published Saturday, March 16th, 2013

Faith Focus: Clay Dyer is fishing in all the right places

Clay Dyer has been fishing since he was 5 years old.
Clay Dyer has been fishing since he was 5 years old.
Photo by Contributed Photo /Chattanooga Times Free Press.

When Clay Dyer hears stories like the one he heard from a man at the Bassmaster Classic several weeks ago, he knows he's in the right place for the right reasons.

The Hamilton, Ala., resident, born without any lower limbs, no left arm and only a partial right arm, became a professional fisherman at the age of 17 and fished on the FLW Tour for four years.

Now 34, he fishes the Bassmaster Open Series and selected charity events but also shares his life experiences through motivational and leadership presentations to companies, charities and churches.

This afternoon, Dyer is the featured speaker at the Sportsmen's Fish Fry at New Salem Baptist Church, 9806 Dallas Hollow Road, in Soddy-Daisy. Tickets to the event, which begins at 4:30 p.m. and includes dinner, are $10.

Earlier this year, a man pulled Dyer aside at the Bassmaster tournament in Tulsa., Okla., told him he'd been struggling about facing some potentially paralyzing surgery, had loaded a gun and was about to take his life. At that point on the television in front of him, a segment

on Dyer appeared. When it was done, the man said, he unloaded the gun and threw it in the garbage.

"When you hear things like that," Dyer says, "I strive, I put pressure on myself to make an impact. It's a very huge part of what motivates me to do what I do.

Yet, he says, "it's one of the most incredible blessings I receive."

Dyer says he was blessed with parents "who never tried to hold me back," wanted to "support me in my dreams" and told him if he wanted something "to go after it."

"They instilled so much confidence in me," he says, "that I could go full steam ahead to pursue my dreams."

One of those dreams was fishing. Dyer began fishing at age 5, developed a natural competitiveness early and began competing in fishing tournaments at age 15.

"I was very blessed early on to exude a lot of faith, self-determination and confidence in myself without crossing the line of being arrogant," he says.

In his appearances, Dyer talks about his faith and how everyone faces adversities.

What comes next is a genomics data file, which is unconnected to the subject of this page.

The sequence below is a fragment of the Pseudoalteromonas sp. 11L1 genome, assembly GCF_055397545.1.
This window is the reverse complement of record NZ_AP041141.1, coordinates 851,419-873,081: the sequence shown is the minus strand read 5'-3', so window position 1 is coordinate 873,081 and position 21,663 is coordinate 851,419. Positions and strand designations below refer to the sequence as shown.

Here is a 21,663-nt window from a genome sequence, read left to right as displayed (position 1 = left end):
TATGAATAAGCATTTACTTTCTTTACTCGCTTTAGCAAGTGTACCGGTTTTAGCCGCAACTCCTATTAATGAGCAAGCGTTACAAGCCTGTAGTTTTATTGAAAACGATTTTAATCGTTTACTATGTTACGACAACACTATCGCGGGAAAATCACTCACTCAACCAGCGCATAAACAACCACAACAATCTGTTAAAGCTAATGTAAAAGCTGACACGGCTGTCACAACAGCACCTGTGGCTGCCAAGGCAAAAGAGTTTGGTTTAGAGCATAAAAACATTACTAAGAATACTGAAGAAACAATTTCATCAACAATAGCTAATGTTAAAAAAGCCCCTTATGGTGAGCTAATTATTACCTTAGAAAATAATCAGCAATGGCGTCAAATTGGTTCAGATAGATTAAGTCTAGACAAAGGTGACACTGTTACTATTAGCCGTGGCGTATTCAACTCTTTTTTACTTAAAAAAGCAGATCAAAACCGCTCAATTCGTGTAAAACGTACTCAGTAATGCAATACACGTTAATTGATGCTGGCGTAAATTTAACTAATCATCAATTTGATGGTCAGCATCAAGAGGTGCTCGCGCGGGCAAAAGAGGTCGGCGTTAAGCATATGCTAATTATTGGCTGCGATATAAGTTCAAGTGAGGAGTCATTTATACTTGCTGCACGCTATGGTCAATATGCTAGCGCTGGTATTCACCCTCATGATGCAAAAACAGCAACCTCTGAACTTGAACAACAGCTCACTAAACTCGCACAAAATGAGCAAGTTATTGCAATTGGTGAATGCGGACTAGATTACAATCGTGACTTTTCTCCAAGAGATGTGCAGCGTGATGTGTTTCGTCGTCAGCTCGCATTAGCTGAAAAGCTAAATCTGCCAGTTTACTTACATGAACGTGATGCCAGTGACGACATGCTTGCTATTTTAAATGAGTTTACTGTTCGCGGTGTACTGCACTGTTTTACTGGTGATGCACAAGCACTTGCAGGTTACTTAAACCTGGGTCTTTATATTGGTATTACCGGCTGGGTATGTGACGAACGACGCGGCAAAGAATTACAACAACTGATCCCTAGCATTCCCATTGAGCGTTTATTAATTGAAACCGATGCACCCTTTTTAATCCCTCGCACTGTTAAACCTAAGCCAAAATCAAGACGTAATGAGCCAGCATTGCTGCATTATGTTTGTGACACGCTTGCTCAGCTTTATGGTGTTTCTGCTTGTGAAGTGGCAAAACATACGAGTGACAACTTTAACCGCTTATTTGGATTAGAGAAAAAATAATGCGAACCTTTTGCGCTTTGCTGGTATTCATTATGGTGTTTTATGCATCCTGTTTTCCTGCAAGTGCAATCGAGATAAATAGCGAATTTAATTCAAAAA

"If it weren't for my faith," he says, "I wouldn't be where I am. The Bible says we are created perfect in his image, and I am blessed that he blessed me with talent, with the ability to be living my dream. He pulled me through my obstacles, my adversity, so the biggest thing I can do is help and encourage someone in their lives."

However, God never promised every day would be easy, Dyer says, but he also promised he will never leave us or forsake us.

"If you keep your faith in God, if you have the heart of God," he says, "there is no adversity God can't handle."

Dyer, who also serves as a volunteer assistant coach with the Hamilton High School football team, says his mom taught him a lesson more than 30 years ago.

"We want to question why we go through certain things," he says. "When I was about 4, I looked at Mom and said, 'Why did God make me this way?' Mom looked at me and said, 'I don't know why, but I know God doesn't make mistakes.'"

about Clint Cooper...

Clint Cooper is the faith editor and a staff writer for the Times Free Press Life section. He also has been an assistant sports editor and Metro staff writer for the newspaper. Prior to the merger between the Chattanooga Free Press and Chattanooga Times in 1999, he was sports news editor for the Chattanooga Free Press, where he was in charge of the day-to-day content of the section and the section’s design. Before becoming sports ...

Other National Articles

videos »         

photos »         

e-edition »

advertisement
advertisement

Find a Business

400 East 11th St., Chattanooga, TN 37403
General Information (423) 756-6900
Copyright, Permissions, Terms & Conditions, Privacy Policy, Ethics policy - Copyright ©2014, Chattanooga Publishing Company, Inc. All rights reserved.
This document may not be reprinted without the express written permission of Chattanooga Publishing Company, Inc.